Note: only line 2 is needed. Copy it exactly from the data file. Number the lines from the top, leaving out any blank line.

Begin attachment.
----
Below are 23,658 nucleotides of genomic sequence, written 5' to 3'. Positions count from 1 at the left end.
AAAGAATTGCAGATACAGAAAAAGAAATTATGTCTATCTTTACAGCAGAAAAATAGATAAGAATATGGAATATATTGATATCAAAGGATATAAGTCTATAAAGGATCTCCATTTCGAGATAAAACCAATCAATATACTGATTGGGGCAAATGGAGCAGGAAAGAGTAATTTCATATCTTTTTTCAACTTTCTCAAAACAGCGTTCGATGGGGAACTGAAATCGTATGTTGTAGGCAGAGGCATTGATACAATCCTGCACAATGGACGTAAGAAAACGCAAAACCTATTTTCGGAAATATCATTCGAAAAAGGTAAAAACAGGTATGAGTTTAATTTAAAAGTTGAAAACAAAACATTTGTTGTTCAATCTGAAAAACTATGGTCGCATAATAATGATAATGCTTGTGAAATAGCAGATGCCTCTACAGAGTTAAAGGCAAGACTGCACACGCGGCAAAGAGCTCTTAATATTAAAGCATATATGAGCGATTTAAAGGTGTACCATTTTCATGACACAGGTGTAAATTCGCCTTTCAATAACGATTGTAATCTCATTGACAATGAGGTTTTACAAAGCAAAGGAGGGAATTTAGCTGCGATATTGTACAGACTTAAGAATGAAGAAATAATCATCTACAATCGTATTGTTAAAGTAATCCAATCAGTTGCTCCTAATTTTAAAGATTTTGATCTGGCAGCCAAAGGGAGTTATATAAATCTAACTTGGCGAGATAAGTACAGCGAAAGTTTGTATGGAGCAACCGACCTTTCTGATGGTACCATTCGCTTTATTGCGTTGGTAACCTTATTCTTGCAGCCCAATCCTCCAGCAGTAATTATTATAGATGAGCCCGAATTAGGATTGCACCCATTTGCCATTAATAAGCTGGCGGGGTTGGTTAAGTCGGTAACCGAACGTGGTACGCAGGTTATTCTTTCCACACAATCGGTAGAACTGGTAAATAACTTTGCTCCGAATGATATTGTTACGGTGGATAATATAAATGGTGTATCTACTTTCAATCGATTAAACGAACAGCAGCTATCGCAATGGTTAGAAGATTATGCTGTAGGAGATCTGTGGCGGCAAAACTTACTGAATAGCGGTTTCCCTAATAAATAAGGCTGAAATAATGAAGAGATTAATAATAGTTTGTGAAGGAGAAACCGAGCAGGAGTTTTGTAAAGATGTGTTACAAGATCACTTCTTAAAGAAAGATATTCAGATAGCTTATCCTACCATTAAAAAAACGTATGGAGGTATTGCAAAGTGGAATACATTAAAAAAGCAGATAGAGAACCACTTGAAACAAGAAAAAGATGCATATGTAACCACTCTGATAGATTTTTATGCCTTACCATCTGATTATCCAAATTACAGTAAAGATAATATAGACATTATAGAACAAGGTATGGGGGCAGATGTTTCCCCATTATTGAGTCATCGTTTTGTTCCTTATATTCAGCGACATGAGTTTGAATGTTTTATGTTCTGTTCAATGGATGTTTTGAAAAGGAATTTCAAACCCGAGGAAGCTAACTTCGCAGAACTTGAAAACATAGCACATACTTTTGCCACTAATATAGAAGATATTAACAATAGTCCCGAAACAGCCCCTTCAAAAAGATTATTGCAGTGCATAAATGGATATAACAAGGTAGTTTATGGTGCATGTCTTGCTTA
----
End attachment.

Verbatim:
AAAGAATTGCAGATACAGAAAAAGAAATTATGTCTATCTTTACAGCAGAAAAATAGATAAGAATATGGAATATATTGATATCAAAGGATATAAGTCTATAAAGGATCTCCATTTCGAGATAAAACCAATCAATATACTGATTGGGGCAAATGGAGCAGGAAAGAGTAATTTCATATCTTTTTTCAACTTTCTCAAAACAGCGTTCGATGGGGAACTGAAATCGTATGTTGTAGGCAGAGGCATTGATACAATCCTGCACAATGGACGTAAGAAAACGCAAAACCTATTTTCGGAAATATCATTCGAAAAAGGTAAAAACAGGTATGAGTTTAATTTAAAAGTTGAAAACAAAACATTTGTTGTTCAATCTGAAAAACTATGGTCGCATAATAATGATAATGCTTGTGAAATAGCAGATGCCTCTACAGAGTTAAAGGCAAGACTGCACACGCGGCAAAGAGCTCTTAATATTAAAGCATATATGAGCGATTTAAAGGTGTACCATTTTCATGACACAGGTGTAAATTCGCCTTTCAATAACGATTGTAATCTCATTGACAATGAGGTTTTACAAAGCAAAGGAGGGAATTTAGCTGCGATATTGTACAGACTTAAGAATGAAGAAATAATCATCTACAATCGTATTGTTAAAGTAATCCAATCAGTTGCTCCTAATTTTAAAGATTTTGATCTGGCAGCCAAAGGGAGTTATATAAATCTAACTTGGCGAGATAAGTACAGCGAAAGTTTGTATGGAGCAACCGACCTTTCTGATGGTACCATTCGCTTTATTGCGTTGGTAACCTTATTCTTGCAGCCCAATCCTCCAGCAGTAATTATTATAGATGAGCCCGAATTAGGATTGCACCCATTTGCCATTAATAAGCTGGCGGGGTTGGTTAAGTCGGTAACCGAACGTGGTACGCAGGTTATTCTTTCCACACAATCGGTAGAACTGGTAAATAACTTTGCTCCGAATGATATTGTTACGGTGGATAATATAAATGGTGTATCTACTTTCAATCGATTAAACGAACAGCAGCTATCGCAATGGTTAGAAGATTATGCTGTAGGAGATCTGTGGCGGCAAAACTTACTGAATAGCGGTTTCCCTAATAAATAAGGCTGAAATAATGAAGAGATTAATAATAGTTTGTGAAGGAGAAACCGAGCAGGAGTTTTGTAAAGATGTGTTACAAGATCACTTCTTAAAGAAAGATATTCAGATAGCTTATCCTACCATTAAAAAAACGTATGGAGGTATTGCAAAGTGGAATACATTAAAAAAGCAGATAGAGAACCACTTGAAACAAGAAAAAGATGCATATGTAACCACTCTGATAGATTTTTATGCCTTACCATCTGATTATCCAAATTACAGTAAAGATAATATAGACATTATAGAACAAGGTATGGGGGCAGATGTTTCCCCATTATTGAGTCATCGTTTTGTTCCTTATATTCAGCGACATGAGTTTGAATGTTTTATGTTCTGTTCAATGGATGTTTTGAAAAGGAATTTCAAACCCGAGGAAGCTAACTTCGCAGAACTTGAAAACATAGCACATACTTTTGCCACTAATATAGAAGATATTAACAATAGTCCCGAAACAGCCCCTTCAAAAAGATTATTGCAGTGCATAAATGGATATAACAAGGTAGTTTATGGTGCATGTCTTGCTTA